The voice, the role, the actor

Avery Brooks, here for Center Stage's 'Let There Be Love,' made a career by playing epic figures

February 14, 2010|By Mary Carole McCauley | mary.mccauley@baltsun.com | Baltimore Sun reporter

It's hard to believe, but apparently it's true.

Actor Avery Brooks - he of the magnificent bass instrument, he of the voice that seems to power its way up like a geyser from somewhere buried very deep underground - yes, that Avery Brooks - was a boy soprano.

As facts go, this one is doubly confounding. Not only does the 61-year-old performer call to mind grand forces of nature every time he opens his mouth, Brooks also has a bass personality.

There's a reason that directors hire him to play authoritative, magisterial roles, such as a spaceship commander (Captain Ben Sisko on television's "Star Trek: Deep Space 9") or a war hero (Othello) or an ancient tyrant (Tamburlaine). He recently narrated a television movie about the history of African-Americans in the military, scheduled to run this month on Maryland Public Television.

Currently, Brooks is portraying a West Indian immigrant named Alfred in the production of "Let There Be Love," which officially opens Wednesday at Center Stage. Though Alfred might lack Othello's medals and social status, he's the absolute ruler of his domestic domain. Alfred doesn't merely lay down the law; he inscribes it in stone.

That kind of willpower, or the voice to convey it, doesn't manifest itself overnight.

"As a child, I sang the high parts in the church choir," Brooks says. "Then one day in the seventh or eighth grade, my teacher asked me to sing the baritone part, and I found I could do it. When my voice started to go that way, my mother was so disturbed."

Nor is Brooks the only elemental energy involved in this production. "Let There Be Love" is written by Kwame Kwei-Armah, a young playwright who could be considered as the Spike Lee of the British stage, given his knack for exploring explosive social issues through the lens of personal relationships. His "Elmina's Kitchen," which ran at Center Stage in 2005, was one of the most powerful productions in Baltimore of the past decade.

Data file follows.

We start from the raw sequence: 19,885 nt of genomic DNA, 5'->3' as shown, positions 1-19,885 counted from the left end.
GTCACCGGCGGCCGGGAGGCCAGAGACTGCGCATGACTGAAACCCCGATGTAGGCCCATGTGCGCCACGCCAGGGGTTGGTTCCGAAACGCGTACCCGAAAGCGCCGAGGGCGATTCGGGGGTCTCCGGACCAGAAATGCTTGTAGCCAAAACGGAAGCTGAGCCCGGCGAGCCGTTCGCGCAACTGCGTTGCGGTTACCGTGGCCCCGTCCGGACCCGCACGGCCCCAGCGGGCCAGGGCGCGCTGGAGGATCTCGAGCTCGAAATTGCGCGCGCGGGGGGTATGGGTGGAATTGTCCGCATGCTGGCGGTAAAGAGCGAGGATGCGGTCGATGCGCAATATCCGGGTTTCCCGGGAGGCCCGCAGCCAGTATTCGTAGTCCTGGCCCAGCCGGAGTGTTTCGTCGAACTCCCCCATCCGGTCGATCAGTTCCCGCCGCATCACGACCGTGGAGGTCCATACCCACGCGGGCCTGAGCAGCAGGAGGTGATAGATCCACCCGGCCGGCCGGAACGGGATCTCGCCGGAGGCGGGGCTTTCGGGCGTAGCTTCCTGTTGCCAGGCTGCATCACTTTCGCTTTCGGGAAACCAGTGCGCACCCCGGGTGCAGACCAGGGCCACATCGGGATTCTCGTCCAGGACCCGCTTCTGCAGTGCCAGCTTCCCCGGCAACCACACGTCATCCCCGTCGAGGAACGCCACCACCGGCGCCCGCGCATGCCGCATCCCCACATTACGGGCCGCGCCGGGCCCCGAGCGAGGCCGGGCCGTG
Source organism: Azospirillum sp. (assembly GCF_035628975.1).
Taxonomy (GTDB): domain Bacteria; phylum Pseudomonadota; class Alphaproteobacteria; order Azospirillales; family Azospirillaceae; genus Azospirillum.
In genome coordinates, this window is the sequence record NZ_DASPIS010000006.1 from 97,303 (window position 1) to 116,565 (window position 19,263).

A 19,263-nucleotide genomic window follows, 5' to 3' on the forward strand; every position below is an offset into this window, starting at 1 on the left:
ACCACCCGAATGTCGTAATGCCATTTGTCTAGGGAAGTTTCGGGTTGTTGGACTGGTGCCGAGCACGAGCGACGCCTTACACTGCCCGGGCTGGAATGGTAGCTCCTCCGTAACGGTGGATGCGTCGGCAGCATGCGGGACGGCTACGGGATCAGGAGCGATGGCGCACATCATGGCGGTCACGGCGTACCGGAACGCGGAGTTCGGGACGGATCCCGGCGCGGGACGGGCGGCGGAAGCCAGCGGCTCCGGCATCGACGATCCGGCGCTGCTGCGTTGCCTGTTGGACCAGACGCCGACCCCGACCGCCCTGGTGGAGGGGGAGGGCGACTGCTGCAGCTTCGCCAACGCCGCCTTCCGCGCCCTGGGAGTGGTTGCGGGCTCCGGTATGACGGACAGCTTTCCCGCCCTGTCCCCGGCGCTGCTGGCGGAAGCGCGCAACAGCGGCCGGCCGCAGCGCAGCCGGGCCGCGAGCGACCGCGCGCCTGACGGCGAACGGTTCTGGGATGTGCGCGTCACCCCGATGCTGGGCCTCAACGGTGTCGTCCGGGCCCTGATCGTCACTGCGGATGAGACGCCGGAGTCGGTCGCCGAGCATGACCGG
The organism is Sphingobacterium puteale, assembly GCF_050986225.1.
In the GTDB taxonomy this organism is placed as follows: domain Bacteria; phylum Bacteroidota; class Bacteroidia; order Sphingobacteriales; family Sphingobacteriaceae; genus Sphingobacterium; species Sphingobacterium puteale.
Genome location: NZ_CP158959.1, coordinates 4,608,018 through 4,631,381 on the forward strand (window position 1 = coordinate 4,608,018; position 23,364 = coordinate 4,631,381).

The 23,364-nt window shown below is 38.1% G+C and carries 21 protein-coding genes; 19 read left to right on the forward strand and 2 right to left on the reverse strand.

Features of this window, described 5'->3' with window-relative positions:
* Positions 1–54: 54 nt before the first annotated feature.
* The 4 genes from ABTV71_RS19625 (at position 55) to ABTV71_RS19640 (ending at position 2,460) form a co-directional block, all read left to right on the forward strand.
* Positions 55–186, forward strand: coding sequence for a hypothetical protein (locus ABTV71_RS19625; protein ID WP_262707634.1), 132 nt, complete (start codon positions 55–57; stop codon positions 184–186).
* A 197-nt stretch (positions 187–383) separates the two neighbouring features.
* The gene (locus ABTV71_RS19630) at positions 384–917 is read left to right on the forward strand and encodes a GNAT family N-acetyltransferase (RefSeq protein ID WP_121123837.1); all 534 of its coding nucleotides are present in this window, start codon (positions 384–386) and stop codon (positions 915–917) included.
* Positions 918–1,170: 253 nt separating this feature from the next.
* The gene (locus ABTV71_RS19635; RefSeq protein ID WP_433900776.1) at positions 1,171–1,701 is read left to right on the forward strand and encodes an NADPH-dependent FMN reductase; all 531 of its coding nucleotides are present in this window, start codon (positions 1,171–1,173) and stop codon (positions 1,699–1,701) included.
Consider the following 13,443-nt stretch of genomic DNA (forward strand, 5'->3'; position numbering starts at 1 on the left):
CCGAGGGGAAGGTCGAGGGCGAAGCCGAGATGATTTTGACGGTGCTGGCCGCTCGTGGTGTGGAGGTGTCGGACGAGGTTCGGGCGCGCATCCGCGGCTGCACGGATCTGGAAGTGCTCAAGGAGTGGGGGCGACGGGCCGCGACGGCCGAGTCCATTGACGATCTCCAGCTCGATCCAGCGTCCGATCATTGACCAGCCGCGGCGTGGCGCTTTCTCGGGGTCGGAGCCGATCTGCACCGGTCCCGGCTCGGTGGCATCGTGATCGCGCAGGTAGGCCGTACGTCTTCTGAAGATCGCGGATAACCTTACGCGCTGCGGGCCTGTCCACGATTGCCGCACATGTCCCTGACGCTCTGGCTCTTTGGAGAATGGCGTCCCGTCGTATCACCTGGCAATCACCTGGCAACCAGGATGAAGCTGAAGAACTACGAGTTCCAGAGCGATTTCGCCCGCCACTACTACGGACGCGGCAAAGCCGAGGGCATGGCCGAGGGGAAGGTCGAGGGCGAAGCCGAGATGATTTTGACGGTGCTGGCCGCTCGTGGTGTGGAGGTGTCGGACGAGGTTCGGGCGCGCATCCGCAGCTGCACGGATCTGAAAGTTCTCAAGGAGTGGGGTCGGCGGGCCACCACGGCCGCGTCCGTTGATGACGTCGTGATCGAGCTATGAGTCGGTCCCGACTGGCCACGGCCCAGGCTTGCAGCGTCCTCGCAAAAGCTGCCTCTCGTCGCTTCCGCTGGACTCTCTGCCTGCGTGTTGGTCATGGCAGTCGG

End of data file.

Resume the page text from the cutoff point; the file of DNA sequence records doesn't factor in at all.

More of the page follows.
"Let There Be Love" uses the character of Alfred to take a look at issues of immigration and reverse discrimination. Though Alfred was born in the West Indies, he bitterly resents the recent influx of refuges from Eastern Europe into Britain. Now, he's physically ailing, and he takes out his rage on his feminist daughter and on the young Polish woman who is hired to help care for him.

When Kwei-Armah was growing up in London, he never dreamed that the deep-voiced actor he admired on American television shows would one day star in his play.

"My brother was a big Trekkie, and I grew up watching 'Hawk' and 'Spenser: For Hire,' " Kwei-Armah says. "I'm a tremendous fan. When our director, Jeremy Cohen, suggested getting Avery to play Alfred, it seemed incredible that we'd ever get someone of his stature. When he said yes, I did back flips."

Brooks tends to depict epic figures. In particular, he's spent a lot of time on stage portraying Paul Robeson, the singer, scholar, actor, All-American athlete and social activist. Since 1982, Brooks has performed on and off in Phillip Hayes Dean's one-actor play based on Robeson's life.

Brooks now lives in Princeton, N.J., where Robeson was born. Robeson was the third African-American student accepted into Rutgers University; Brooks' association with the school, first as a student and later as a teacher, dates back nearly four decades.

Robeson was the first African-American actor to portray Othello, a role that Brooks has inhabited at least three times. And both men are known for the dark beauty of their voices.

Listening to a recording of Robeson's rendition "Ol' Man River" in Kern and Hammerstein's "Show Boat," is like hearing the singing of the majestic Mississippi waterway itself.

"I have an intense desire to evoke the memory of one of the greatest Americans we have ever produced," Brooks says.

"It's a desire to provoke people who don't know Paul Robeson's story to find out about it. I am the inheritor of a legacy and lineage that includes not just him, but Ossie Davis, Ira Aldridge, W.E.B. Du Bois and Malcolm X. I am walking directly in the path that they have put down, trod upon, blazed for me.

"One of my dear friends says, 'You're not here on vacation.' None of us are. All I can do is to use to the best of my ability the gifts I have been given. I have no other choice."

Brooks tends to talk like that, in sentences without sloppy "ums" or "ahs," paragraphs that are long, elegant, well-crafted and not even remotely self-revealing. During rehearsals, Brooks listens to instructions from director Cohen while sitting in what psychologists describe as "the power position" - his legs thrust out in front of him, his hands knotted behind his head and elbows turned outward.

He is a man who likes to be in control, and mostly, he likes to be in control of himself.

When Cohen knew he'd be directing this production, he immediately embarked upon a campaign to persuade Brooks to take the role of Alfred.

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